Good Friday: A Deconstruction of Substitutionary Atonement
Did Jesus have to die? For the first 1000 years of Christianity’s existence, this wasn’t exactly a question everyone was asking. It wasn’t that the story of the crucifixion was ignored, far from it—the pilgrim Egeria wrote in the late 4th century about the Holy Week scenes she observed in Jerusalem,. She saw folks walking the Via Dolorossa, the path Jesus took when he carried his cross up to Golgotha, stopping at each station and observing periods of silence as they reflected on those events some 450 years prior. So, no, the crucifixion wasn’t to be ignored. Instead, the faithful were invited to walk the same walk as Jesus, to be transformed by their participation. But the event itself was to be remembered for what it was: a senseless act of violence carried out by the Roman government in collusion with a small group of fundamentalists within the religious authority. It was gut-busting, heart-breaking, and not at all redemptive.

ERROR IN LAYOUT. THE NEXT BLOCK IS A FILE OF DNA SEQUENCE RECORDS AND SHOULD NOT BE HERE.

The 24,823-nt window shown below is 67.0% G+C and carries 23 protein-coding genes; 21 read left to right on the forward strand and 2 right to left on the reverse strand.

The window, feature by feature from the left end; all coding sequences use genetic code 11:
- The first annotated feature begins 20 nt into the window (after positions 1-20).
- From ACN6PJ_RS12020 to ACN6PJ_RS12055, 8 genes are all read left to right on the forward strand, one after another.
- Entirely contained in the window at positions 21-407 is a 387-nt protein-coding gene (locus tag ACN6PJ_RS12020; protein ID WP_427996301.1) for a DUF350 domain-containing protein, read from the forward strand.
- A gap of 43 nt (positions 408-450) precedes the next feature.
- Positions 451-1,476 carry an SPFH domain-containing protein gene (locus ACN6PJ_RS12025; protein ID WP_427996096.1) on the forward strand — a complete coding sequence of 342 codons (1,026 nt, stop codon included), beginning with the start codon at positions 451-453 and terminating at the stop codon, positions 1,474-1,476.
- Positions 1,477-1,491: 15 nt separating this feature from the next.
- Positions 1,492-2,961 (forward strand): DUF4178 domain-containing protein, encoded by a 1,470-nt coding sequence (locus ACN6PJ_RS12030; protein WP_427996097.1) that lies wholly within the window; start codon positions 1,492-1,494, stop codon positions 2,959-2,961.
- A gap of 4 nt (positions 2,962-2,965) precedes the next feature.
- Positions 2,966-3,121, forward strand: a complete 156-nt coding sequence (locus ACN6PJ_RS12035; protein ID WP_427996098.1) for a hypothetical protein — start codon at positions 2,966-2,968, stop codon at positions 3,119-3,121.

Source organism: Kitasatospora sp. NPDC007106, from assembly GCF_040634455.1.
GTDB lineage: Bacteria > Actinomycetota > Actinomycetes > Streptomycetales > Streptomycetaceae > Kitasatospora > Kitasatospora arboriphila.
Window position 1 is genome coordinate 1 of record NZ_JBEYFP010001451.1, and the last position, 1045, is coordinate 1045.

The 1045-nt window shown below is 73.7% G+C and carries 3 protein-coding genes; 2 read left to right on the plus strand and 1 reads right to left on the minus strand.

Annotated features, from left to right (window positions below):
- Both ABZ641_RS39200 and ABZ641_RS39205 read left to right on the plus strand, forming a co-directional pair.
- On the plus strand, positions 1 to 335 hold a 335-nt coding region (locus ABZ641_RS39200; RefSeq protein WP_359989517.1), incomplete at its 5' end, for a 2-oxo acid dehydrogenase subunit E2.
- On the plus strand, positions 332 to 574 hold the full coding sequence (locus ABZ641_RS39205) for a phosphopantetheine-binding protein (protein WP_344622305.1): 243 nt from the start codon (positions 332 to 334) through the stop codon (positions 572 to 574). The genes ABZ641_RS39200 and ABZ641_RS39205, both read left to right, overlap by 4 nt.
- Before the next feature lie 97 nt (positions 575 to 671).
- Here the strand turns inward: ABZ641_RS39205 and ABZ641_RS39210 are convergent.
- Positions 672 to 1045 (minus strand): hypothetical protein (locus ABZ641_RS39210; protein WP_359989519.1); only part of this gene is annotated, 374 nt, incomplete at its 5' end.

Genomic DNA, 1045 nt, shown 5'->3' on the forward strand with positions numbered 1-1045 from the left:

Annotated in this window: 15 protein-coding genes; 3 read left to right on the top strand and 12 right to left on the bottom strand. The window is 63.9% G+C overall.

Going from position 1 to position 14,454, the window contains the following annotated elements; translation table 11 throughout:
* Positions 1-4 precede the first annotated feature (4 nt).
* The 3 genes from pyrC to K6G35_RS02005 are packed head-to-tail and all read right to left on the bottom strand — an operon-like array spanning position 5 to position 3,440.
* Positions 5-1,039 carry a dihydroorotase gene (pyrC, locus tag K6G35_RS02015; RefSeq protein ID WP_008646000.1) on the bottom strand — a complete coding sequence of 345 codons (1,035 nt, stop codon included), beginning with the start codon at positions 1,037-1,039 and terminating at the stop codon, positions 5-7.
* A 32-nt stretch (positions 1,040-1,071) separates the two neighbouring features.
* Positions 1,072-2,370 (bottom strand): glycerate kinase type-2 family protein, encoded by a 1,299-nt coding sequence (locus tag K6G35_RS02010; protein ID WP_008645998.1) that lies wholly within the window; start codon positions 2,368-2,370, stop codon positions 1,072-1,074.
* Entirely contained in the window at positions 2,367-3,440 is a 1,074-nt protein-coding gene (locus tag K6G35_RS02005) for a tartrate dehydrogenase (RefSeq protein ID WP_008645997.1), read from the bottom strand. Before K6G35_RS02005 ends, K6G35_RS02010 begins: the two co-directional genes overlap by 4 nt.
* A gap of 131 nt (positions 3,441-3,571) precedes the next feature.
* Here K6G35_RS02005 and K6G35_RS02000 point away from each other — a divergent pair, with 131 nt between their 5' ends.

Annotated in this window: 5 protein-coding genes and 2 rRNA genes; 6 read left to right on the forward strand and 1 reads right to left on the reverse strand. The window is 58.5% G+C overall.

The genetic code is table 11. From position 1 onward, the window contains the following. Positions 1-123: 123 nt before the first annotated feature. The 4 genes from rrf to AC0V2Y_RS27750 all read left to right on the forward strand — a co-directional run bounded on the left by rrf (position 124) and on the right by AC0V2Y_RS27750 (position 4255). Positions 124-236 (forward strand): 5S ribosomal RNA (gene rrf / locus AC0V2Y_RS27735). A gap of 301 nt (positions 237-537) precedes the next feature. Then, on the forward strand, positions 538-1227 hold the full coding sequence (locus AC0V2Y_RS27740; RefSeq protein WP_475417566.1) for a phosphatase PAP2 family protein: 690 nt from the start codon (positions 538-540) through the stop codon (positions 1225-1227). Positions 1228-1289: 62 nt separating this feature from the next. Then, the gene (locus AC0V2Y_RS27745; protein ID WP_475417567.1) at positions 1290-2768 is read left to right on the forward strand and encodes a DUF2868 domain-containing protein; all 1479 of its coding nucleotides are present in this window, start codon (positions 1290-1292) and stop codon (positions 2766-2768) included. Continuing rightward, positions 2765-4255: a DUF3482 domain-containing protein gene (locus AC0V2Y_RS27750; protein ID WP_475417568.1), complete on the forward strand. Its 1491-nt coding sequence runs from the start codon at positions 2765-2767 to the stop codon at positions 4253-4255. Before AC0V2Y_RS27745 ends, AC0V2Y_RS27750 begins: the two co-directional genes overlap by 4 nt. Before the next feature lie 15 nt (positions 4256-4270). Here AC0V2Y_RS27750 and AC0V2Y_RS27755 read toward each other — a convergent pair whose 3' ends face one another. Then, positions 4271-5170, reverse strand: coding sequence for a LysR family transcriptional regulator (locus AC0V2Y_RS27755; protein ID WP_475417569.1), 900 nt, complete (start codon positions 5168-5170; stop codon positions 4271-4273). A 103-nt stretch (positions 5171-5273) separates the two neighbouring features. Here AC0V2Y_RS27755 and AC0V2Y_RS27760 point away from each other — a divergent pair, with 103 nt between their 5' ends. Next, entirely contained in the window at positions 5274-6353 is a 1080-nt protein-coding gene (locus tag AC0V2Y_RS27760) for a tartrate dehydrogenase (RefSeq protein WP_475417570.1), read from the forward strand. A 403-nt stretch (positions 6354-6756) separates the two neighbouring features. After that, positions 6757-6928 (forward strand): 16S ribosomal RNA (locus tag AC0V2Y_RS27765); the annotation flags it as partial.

Yet we hear all the time that Jesus died for our sins. Didn’t those folks know that? It’s not that they didn’t know it, it’s that such a theory wasn’t part of Christian thought and theology until around the year 1050. It was about this time that a man named Anselm, the Archbishop of Canterbury first formally introduced a doctrine that shaped how Christians in the western world would view the crucifixion all the way up to today. His theory, called substitutionary atonement, stated that the sin committed in Paradise was so great, so awful, that all humanity was damned from that day forth, and nothing was going to satisfy God’s wrath against us except a blood atonement, a sacrifice like that of the Passover lamb. Enter Jesus. Anselm’s theory, then, stated that Jesus substituted himself on the cross for all of the rest of us. His death, his sacrifice, like that of the Passover lamb, erased all of our sins, paid the debt humanity owed to God, and thus made it possible for us to know God’s love now that God’s wrath had been assuaged. It’s around this time that images of Jesus’ suffering, crucifixes showing a dying Jesus on the cross, started popping up, and slowly but surely they became the norm, much more often seen than images of Jesus as the Good Shepherd, or the Christus Rex, or other life-giving, triumphant images. The emphasis shifted toward the wretchedness of humanity, rather than the goodness of God, and the crucifixion as atonement hammered that point home.